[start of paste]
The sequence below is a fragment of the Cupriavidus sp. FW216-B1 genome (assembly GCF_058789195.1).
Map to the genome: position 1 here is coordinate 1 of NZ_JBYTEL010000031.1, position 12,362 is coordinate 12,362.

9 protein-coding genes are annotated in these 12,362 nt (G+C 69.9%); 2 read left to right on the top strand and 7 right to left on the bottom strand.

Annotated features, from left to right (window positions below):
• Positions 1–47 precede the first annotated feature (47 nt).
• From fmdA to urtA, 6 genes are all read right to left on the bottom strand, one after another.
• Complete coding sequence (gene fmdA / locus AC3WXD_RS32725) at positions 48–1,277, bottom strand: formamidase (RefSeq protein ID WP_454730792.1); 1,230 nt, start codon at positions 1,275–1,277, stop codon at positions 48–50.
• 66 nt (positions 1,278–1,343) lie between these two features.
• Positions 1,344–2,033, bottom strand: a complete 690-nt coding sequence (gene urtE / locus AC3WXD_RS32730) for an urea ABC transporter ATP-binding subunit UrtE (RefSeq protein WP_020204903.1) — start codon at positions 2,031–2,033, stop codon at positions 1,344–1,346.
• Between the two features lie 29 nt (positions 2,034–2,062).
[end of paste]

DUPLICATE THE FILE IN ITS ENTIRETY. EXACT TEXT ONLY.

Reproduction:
The sequence below is a fragment of the Cupriavidus sp. FW216-B1 genome (assembly GCF_058789195.1).
Map to the genome: position 1 here is coordinate 1 of NZ_JBYTEL010000031.1, position 12,362 is coordinate 12,362.

9 protein-coding genes are annotated in these 12,362 nt (G+C 69.9%); 2 read left to right on the top strand and 7 right to left on the bottom strand.

Annotated features, from left to right (window positions below):
• Positions 1–47 precede the first annotated feature (47 nt).
• From fmdA to urtA, 6 genes are all read right to left on the bottom strand, one after another.
• Complete coding sequence (gene fmdA / locus AC3WXD_RS32725) at positions 48–1,277, bottom strand: formamidase (RefSeq protein ID WP_454730792.1); 1,230 nt, start codon at positions 1,275–1,277, stop codon at positions 48–50.
• 66 nt (positions 1,278–1,343) lie between these two features.
• Positions 1,344–2,033, bottom strand: a complete 690-nt coding sequence (gene urtE / locus AC3WXD_RS32730) for an urea ABC transporter ATP-binding subunit UrtE (RefSeq protein WP_020204903.1) — start codon at positions 2,031–2,033, stop codon at positions 1,344–1,346.
• Between the two features lie 29 nt (positions 2,034–2,062).